(I'm not as cool as Jessica, having an unexpected unattended birth, but it was a little quick!)

So, I'll leave you with this for a day or two. If you haven't heard of The Oatmeal, you simply must go and play on the website. (Warning: not kid friendly!) And if you've read Twilight, and LOVE it for its sheer and utter AWFULNESS (which, of course, translates into AWESOMENESS), then you have to read this. Now.

You'll thank me. No, really.

Thursday, February 25

Mom of the Year Award

OHMommy over at Classy Chaos thinks that she's in the running for the Worst Mom of the Year award. Seriously, you should go read this post. A recap: she sent her daughter to preschool in a cheerleading costume. One that her daughter is obsessed with. What parent hasn't done that?

(Seriously, Sam has this pair of baseball pants that a friend gave him that he wears every. freaking. day. and I hate them with a passion that burns hotter than a thousand suns. However, I let him wear them because ... well, it's easier than trying to reason with the child. Or burning the pants. But I digress ...)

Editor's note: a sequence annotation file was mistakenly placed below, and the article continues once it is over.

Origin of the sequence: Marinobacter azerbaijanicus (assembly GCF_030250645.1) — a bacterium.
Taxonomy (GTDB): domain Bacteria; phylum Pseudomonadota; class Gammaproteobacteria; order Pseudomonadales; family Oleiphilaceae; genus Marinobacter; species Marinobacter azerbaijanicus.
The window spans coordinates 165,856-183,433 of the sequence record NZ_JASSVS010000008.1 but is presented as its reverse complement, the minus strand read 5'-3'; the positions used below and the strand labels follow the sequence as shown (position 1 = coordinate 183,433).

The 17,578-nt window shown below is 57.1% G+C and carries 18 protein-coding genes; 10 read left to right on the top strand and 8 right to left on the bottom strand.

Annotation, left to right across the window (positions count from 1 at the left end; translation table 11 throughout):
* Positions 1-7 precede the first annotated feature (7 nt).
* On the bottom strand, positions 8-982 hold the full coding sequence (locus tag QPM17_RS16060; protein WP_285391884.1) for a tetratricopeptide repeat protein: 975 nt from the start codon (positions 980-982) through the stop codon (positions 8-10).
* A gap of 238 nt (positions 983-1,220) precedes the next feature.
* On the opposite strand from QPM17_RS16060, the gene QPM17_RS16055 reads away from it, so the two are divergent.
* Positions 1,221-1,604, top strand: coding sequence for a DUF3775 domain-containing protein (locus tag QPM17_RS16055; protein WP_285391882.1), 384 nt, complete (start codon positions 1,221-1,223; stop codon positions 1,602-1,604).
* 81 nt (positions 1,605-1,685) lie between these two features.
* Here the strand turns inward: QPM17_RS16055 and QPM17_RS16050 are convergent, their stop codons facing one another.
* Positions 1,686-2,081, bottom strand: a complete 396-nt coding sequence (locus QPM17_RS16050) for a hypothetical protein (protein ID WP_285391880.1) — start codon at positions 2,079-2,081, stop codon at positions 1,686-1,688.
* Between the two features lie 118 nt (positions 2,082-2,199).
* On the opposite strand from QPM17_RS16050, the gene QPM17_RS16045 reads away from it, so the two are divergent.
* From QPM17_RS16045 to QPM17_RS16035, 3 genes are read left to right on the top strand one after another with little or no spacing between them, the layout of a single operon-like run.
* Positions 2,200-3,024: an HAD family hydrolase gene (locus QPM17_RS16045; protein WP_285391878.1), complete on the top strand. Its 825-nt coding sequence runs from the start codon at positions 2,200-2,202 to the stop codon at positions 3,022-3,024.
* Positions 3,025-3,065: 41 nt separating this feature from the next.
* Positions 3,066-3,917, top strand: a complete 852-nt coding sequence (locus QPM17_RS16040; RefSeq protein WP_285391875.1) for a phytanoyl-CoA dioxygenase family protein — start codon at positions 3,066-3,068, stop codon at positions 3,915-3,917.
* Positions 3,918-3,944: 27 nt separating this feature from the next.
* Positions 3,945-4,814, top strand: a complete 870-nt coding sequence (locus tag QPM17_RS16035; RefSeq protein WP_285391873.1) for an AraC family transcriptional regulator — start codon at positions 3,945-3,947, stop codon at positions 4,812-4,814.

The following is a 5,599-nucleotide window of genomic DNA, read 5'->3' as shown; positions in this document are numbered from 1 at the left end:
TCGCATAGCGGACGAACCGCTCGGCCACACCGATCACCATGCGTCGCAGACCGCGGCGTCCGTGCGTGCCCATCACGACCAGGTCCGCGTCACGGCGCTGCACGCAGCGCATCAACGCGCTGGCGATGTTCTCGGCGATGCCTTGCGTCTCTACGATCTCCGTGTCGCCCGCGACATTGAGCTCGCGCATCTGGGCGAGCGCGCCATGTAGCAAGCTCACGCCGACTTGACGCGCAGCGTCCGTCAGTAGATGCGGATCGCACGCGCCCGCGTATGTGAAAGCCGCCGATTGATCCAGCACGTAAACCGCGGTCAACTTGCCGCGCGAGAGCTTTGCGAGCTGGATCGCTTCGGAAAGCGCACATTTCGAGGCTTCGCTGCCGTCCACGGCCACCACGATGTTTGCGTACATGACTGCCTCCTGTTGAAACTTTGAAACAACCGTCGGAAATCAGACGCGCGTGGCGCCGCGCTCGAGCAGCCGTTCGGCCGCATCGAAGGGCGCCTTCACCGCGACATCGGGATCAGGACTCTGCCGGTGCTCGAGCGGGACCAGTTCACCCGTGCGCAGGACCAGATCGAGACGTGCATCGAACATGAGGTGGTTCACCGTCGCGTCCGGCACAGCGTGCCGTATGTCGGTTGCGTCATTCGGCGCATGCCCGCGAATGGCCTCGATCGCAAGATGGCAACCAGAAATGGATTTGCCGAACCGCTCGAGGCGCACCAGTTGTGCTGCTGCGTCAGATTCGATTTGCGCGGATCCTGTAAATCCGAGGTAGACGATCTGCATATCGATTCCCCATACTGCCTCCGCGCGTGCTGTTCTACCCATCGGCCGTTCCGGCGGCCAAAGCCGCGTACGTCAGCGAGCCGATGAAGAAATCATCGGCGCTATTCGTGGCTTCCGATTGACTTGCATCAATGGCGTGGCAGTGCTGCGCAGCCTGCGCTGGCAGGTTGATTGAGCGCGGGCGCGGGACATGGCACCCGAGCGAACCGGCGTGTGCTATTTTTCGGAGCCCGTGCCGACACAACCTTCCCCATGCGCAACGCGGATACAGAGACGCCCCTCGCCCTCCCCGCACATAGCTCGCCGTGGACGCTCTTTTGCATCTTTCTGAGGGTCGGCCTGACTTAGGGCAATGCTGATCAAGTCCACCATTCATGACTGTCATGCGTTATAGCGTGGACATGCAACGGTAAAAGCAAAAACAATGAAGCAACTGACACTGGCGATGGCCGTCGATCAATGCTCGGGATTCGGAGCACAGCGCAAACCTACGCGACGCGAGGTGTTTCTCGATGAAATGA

But OHMommy forgot that it was school picture day. And that there may or may not have been some oatmeal on said cheerleading costume. She's fairly mortified, and acting like the world is ending. :)

(I say this with love, because she makes me laugh all the time when I check out her blog. You should spend some time perusing her archives.)

But dearest Pauline, wonderful OHMommy, I have news for you. You might be classy, you might be a tad obsessed with stilettos in a slightly unhealthy way, you might speak several languages ... but you, my dear, are an amateur. You have no idea.